What is the larger purpose of craft itself?  What is the reward of mastering this hard-earned skill? Festival Poets consider and discuss questions related to the craft of making poems, from the general (such as work schedules and patterns of revision) to the specific (for instance, the uses of traditional forms, the subtleties of line breaks or the place of sound and phrasing in composition).


Open Reading
General Public/Moderator
New Jersey Historical Society

Noon -1:10 P.M.

On the 45th Anniversary of the Newark Uprising
Amiri Baraka, Clement Price
Victoria Theatre

The murders of Malcolm X and Martin Luther King, Jr., the personal experience of excessive force during the Newark uprising, and the civil rights movement itself all played crucial roles in transforming Amiri Baraka’s sense of the purpose of his art.  This founding figure of the Black Arts Movement joins historian and long-time Newark resident Dr. Clement Alexander Price in a candid conversation about the social and political events that shaped a movement and his own life and art.

Festival Poets Reading
Rachel McKibbens, Joseph Millar, John Murillo
Chase Room

Festival Poets Reading
Lamar Hill, Idra Novey, Benjamin Alire Sáenz
CAE Auditorium

Festival Poets Reading
Taalam Acey, Gregory Orr, Larissa Szporluk
Trinity & St. Philip’s Cathedral

Conversation: On Craft
Dorianne Laux
First Peddie Baptist Memorial Church

Festival Poets Reading
Emily Fragos, Terrance Hayes, Joan Siegel
North Star Academy Gym

TBD
TBD
Aljira, A Center for Contemporary Art


Conversation: On Craft
Jane Hirshfield
Newark Museum

Open Reading
General Public/Moderator
New Jersey Historical Society

1:30-2:40

Conversation: A Voice for the Voiceless
Philip Levine, Juan Felipe Herrera, Natasha Trethewey, Raúl Zurita
Prudential Hall

Many poems have been written for those who cannot speak for themselves.  Some have been silenced by neglect, pushed so far to the fringes of society the larger culture ignores them; some are silenced by being refused literacy and education; some are silenced by racism or sexism masked as aesthetics; some are silenced by imprisonment or death, the elimination of witnesses.  Festival Poets lead a discussion on how poems might speak for those who have been silenced.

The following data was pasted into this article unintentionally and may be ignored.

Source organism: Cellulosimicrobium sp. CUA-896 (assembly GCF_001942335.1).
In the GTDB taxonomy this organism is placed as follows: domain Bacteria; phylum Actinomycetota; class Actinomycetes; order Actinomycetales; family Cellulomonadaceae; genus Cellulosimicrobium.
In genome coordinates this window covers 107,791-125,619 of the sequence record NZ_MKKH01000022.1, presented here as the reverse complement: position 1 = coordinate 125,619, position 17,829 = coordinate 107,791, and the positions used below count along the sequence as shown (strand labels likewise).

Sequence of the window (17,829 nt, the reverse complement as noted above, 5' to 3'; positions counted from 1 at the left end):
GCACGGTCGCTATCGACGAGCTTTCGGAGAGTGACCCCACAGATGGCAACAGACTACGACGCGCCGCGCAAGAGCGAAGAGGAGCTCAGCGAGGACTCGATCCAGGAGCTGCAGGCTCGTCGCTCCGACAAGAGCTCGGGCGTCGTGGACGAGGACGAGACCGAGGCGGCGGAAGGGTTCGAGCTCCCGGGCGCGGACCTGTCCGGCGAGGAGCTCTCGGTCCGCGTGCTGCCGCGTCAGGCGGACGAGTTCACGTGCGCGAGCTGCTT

Conversation: American Poetries
Terrance Hayes, Rachel McKibbens, Arthur Sze, Larissa Szporluk
Victoria Theatre

Adrienne Rich wrote there is no such thing as an “American Poetry.”  Instead, there are American Poetries, so many divergent schools that no single style or aesthetic can be singled out as the definitively “American” one.  Festival Poets consider what we might gain from this diversity and by listening more closely to each other.
Sacred Circle Café: Native New Jersey
Taalam Acey, Ras Baraka, Lamar Hill, Michael O'Hara, Narubi Selah, DJ IRS
Chase Room

Since 1999, Sacred Circles Café has been an essential part of NJPAC’s Alternate Routes programming.  Featuring young and emerging spoken word artists who are on the verge of or have made their mark with the next generation of art audiences, Sacred Circles Café celebrates poetry, hip-hop, spoken word, dance, music and theater as the living embodiments of the ancient sacred song, chant and storytelling circles from which all poetry and theater emerged.  This special performance features poets from New Jersey.